Estate planning can present the greatest set of challenges for financial advisors. Doing it right means helping clients confront their mortality, employ an array of financial strategies and navigate potential tension among family members.

The stakes are high. What works best? And what should advisors avoid when it comes to estate planning?

Start with simply having the discussion. Clients can put off talking about their death. Advisors sometimes also put the topic on the backburner because they’re working toward shorter-term goals and handling more immediate issues.

“Many advisors are focused only on managing investments for their clients and neglect addressing estate-planning concerns,” says Tina Tehranchian, branch manager and senior wealth advisor at Assante Capital Management Ltd. in Richmond Hill, Ont.

So advisors need to get it on the agenda and be well prepared when discussing the topic, she says.

“Have a comprehensive estate-planning questionnaire and a checklist of all the things you need to discuss. Good information-gathering is crucial when it comes to estate planning. Probing questions can get your clients to think about difficult issues,” Ms. Tehranchian says.

Topics to consider include: What are each client’s estate distribution intentions? Who would clients like to appoint for various positions (i.e. executor, guardian, attorney for health, attorney for property, etc.)? Are there any material loans or advances to beneficiaries that the client intends to forgive or adjust on death?

In advance of a meeting, ask clients to collect and prepare critical estate documents. That can include a will, life-insurance policies, pension records and beneficiaries.

“Say to your clients, ‘Bring me the [documents]. We’ll review them together and make sure that this is still what you want to do,’” says Frank Wiginton, chief executive at A Better Quality of Life Financial Consulting in Toronto.

Clients often have an outdated will or none at all. Jason Abbott, president of Inc. in Toronto, says his own parents resisted his constant urging to draw up a will. They finally acted after hearing a radio program on estate planning.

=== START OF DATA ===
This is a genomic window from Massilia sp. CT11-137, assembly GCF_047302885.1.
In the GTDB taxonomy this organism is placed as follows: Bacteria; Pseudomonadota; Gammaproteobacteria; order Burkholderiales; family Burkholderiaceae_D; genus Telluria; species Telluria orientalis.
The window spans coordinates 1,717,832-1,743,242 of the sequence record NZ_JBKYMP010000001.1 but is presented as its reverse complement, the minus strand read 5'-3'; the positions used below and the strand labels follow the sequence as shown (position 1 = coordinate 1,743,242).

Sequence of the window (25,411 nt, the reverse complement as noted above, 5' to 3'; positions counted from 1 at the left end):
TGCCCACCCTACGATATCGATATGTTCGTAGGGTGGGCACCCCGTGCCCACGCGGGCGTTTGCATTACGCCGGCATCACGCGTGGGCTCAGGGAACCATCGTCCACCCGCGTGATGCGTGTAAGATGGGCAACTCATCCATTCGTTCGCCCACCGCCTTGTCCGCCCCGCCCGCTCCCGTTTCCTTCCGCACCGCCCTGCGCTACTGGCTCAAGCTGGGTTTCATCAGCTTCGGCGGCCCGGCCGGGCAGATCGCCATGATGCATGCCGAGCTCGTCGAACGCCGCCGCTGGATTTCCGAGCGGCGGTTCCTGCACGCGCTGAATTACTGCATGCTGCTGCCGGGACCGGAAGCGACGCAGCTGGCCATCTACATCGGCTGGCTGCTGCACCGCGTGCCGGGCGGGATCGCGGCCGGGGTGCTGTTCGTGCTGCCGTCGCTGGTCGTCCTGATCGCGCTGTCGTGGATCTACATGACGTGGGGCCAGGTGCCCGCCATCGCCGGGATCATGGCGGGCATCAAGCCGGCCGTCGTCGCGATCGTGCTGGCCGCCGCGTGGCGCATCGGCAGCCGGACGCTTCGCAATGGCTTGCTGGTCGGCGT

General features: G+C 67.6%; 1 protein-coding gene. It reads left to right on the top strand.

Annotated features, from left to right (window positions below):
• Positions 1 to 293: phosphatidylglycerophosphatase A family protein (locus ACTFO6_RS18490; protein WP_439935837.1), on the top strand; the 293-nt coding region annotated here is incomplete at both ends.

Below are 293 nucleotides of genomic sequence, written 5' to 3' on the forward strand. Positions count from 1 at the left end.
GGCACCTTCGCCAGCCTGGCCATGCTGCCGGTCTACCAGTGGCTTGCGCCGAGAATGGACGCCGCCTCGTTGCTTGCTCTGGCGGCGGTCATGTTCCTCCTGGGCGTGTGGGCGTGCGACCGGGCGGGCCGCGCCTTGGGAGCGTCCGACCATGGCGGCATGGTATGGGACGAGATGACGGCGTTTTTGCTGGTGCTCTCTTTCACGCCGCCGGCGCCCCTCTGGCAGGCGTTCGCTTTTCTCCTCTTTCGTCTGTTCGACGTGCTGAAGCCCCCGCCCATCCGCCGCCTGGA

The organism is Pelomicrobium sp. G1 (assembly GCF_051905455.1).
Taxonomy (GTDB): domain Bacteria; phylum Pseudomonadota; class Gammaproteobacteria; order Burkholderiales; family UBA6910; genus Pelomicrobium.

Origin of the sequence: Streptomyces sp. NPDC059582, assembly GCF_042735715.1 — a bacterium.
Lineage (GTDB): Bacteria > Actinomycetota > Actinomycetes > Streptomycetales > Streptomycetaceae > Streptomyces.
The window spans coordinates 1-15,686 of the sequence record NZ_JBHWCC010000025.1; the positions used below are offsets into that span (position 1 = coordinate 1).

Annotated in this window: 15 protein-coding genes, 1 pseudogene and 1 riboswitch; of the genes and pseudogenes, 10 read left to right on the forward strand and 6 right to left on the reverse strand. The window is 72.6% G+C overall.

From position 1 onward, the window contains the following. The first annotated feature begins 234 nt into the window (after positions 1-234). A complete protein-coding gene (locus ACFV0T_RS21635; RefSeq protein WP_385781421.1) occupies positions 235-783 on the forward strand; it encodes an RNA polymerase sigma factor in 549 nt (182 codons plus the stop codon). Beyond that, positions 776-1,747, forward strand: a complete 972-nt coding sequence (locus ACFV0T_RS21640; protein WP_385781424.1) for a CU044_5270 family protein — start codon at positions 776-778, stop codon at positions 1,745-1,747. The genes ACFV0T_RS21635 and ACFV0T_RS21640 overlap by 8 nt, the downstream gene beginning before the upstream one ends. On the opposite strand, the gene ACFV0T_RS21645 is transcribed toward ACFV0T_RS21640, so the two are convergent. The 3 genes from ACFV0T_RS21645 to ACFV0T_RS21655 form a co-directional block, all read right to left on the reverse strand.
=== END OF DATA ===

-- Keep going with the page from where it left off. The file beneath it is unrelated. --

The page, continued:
“Sometimes, they have to hear it multiple times and from multiple sources before they take action,” he says.

Mr. Abbott points to one of the most famous cautionary tales of neglecting estate planning: the singer Prince. He died at 57 years of age in 2016 without a will (or a spouse or children). The massive estate remains unsettled.

“I have to imagine that three-quarters to 80 per cent of his estate will be eaten up by taxes and legal fees. How can you amass so much wealth and not do something so basic as a will? It happens all the time,” Mr. Abbott says.

Even if clients have a will, circumstances and assets can change, even in a short time frame. Thus, it’s important to revisit that document regularly.

“Every will should be reviewed thoroughly to ensure it is aligned with your client’s wishes and expectations,” Ms. Tehranchian says.

But estate planning goes far beyond just having a will and can have many moving parts. For example, there can be cross-border financial issues, businesses at play, or families in which beneficiaries have special needs. Because of all these complexities, advisors should have a team of specialists to rely on.

“Have a good network of estate-planning lawyers that you can refer your clients to. You need lawyers with different kinds of expertise,” Ms. Tehranchian says.

Estate planning is also emotional. Once the discussion gets going, clients may have all sorts of ideas of how finances, legacy and family matters should be handled.

“Your job as an advisor is to be non-judgmental,” Ms. Tehranchian says. “Point out the pros and cons of their decisions and the potential impact they could have on family harmony. Help your clients make an informed decision and achieve their estate-planning objectives in the most tax-effective manner.”

Charitable bequests could be an important part of the discussion, she adds. “Finding out about their philanthropic intentions helps strengthen an advisor’s bond with the client, by showing that you deeply care about their values.”

One common mistake to avoid is taking extreme measures in estate planning to avoid probate fees, Mr. Wiginton says. “Everybody feels that probate fees are a tax; they are not. They are an administrative fee on an estate.”

Probate fees vary across the country. The contortions some Canadians put their estates through to avoid them are legend, says Mr. Wiginton, author of How to Eat an Elephant: Achieving Financial Success One Bite at a Time.

“I have seen people spend tens of thousands of dollars to set up trusts and holding companies. It is costing them a lot of money, time and effort to do all that, just to try and avoid paying probate fees in the future,” he says.

Mr. Abbott also worries that various strategies to get around those fees can create family strife in the future among heirs.

For example, a child might feel that he or she was not treated fairly because another sibling was chosen as a joint owner for assets such as the family home.

“Sometimes, the $15,000 [probate fee] is a small price to pay to avoid litigation, legal fees and disharmony,” Mr. Abbott says.


Moshe Milevsky drew heat from readers two years ago after he wrote an article in the Wall Street Journal about buying a US$5,000 annuity at age 42. It would yield payouts of about US$2,180 a year that would start rolling in when he turned 80 years old.